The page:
TG: What advice would you give to someone who’s trying to find more meaning in their work and to companies that want to create a culture that values meaning?

EES: In my experience, finding meaning at work happens from the ground up for a lot of people. Going back to the hospital cleaner, I don’t think that there was a culture at the hospital where there were meetings where leaders said, “We’re all involved in this greater endeavor to heal sick people.” I think she found meaning with her own way of reframing her work. I would say encouraging people to make meaning for themselves is important.

And I think another factor is connecting people to the impact of their work. That’s less of an individual approach and more of a culture-wide approach. One of the companies I write about in my book The Power of Meaning is an apparel brand called Life Is Good. As the company got going, the brothers who founded it started receiving letters from people telling them how much their apparel meant to them. They have had cancer patients write in saying that they wore the hats to chemotherapy to give them hope, things like that. At first the brothers didn’t really know what to do with these letters but eventually they started reading them at company-wide meetings and showing their employees that the work that they were doing was having this real, positive impact on other people’s lives. When I talked to the employees there on all different levels, whether it was the secretary at reception answering the phone, or the guy working at the warehouse or the artist designing the t-shirts, they all told me the same thing, that they felt proud of their work because it was doing good in the world. The purpose of the company is to spread the power of hope and optimism, and the employees felt that their work was furthering that aim.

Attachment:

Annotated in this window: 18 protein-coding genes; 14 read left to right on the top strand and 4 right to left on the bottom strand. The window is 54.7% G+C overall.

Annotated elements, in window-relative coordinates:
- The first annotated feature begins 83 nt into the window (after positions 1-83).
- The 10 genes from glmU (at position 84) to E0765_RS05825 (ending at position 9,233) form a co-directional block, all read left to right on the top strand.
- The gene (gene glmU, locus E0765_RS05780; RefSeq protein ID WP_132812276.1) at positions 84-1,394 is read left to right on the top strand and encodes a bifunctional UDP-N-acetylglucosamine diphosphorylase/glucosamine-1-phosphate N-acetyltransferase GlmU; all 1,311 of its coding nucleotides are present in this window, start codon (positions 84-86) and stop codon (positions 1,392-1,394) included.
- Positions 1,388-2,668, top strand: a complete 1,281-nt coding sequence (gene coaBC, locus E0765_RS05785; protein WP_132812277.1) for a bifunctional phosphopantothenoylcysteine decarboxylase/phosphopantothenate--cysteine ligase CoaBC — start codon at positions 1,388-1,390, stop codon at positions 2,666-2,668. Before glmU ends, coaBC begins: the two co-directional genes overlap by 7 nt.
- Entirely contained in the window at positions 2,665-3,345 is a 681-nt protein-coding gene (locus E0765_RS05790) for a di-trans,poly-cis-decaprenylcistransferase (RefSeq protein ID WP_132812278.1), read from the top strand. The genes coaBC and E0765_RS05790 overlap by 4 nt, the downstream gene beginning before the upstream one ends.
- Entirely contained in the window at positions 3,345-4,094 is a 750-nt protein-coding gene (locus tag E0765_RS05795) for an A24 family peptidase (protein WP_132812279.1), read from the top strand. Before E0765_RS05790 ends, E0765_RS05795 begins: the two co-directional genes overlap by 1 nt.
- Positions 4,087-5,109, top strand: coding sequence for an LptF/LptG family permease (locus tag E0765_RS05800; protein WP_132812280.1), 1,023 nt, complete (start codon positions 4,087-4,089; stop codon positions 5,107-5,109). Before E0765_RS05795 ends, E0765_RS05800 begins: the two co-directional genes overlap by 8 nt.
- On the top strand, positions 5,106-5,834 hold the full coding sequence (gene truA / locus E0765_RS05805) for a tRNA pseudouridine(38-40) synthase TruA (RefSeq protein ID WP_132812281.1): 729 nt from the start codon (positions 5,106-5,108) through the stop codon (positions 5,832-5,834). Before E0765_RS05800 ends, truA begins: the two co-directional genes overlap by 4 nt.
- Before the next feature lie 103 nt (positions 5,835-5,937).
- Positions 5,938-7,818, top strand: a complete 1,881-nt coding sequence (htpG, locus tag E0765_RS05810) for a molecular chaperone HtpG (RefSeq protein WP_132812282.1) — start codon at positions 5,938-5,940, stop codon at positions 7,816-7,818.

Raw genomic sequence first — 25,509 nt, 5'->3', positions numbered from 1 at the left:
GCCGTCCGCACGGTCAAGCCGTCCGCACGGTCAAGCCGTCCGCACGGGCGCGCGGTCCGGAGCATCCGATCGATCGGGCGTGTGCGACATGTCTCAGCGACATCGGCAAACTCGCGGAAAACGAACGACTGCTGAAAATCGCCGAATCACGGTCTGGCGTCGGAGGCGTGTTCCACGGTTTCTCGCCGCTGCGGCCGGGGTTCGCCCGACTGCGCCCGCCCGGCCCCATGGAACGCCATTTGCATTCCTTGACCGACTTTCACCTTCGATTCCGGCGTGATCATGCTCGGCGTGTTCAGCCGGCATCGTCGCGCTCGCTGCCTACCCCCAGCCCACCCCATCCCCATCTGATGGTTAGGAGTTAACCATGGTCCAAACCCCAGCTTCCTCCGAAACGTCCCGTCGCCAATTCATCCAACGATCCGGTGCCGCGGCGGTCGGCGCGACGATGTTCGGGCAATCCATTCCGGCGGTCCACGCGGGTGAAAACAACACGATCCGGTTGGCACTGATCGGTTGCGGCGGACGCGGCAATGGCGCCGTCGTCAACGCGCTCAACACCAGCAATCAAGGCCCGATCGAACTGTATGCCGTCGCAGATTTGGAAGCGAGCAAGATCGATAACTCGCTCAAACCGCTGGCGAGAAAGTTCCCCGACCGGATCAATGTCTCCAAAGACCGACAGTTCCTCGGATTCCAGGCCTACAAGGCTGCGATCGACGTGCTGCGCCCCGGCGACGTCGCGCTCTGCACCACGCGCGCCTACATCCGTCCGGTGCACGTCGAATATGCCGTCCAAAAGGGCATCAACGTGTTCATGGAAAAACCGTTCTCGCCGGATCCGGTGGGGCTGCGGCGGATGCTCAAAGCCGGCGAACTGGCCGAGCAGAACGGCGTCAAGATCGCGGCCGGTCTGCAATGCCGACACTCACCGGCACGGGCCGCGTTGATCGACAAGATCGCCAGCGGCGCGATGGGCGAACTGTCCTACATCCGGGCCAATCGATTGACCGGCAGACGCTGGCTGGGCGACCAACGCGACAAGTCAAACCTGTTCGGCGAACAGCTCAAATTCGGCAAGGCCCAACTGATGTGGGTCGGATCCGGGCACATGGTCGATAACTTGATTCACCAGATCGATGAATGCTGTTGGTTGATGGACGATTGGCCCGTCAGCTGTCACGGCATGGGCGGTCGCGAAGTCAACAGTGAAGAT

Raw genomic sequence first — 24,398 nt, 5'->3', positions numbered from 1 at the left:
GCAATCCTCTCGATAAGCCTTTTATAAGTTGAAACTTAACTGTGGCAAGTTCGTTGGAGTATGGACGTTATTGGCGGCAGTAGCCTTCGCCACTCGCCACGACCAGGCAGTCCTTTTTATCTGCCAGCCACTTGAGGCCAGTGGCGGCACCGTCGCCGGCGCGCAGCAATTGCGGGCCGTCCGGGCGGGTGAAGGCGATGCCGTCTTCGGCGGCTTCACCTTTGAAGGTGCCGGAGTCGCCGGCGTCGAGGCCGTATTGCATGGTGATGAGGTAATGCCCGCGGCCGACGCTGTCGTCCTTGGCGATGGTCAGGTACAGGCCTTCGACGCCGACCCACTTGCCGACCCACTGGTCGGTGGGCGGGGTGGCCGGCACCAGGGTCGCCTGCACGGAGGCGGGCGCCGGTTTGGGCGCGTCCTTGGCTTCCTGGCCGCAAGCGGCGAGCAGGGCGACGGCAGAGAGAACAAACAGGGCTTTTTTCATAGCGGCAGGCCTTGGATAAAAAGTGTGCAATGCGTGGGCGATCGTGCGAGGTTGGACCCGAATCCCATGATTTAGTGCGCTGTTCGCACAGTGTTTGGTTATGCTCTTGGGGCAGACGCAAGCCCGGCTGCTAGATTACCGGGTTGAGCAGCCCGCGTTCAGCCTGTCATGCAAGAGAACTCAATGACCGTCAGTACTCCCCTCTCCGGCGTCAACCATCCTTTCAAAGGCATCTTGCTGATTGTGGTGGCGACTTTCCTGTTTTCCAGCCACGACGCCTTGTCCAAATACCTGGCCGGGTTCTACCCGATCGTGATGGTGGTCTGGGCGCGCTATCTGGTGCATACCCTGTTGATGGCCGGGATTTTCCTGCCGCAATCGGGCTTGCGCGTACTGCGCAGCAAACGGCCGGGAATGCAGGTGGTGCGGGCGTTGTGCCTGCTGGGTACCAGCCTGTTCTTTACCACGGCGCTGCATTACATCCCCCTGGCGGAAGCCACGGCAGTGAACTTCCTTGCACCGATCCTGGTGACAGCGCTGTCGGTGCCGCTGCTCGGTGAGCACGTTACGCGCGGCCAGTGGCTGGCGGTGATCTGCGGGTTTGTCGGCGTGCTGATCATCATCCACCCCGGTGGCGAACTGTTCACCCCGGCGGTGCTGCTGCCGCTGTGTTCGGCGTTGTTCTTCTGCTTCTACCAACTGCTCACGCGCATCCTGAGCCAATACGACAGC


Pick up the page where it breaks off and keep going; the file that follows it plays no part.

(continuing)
Each company exists because it’s filling some need in the world. So I would recommend figuring out what is the unique thing that your company is providing to society? Why does the company exist? How is it improving the world? Is there a way to tell the story of the company that brings that to light and helps employees connect to that story in their own way?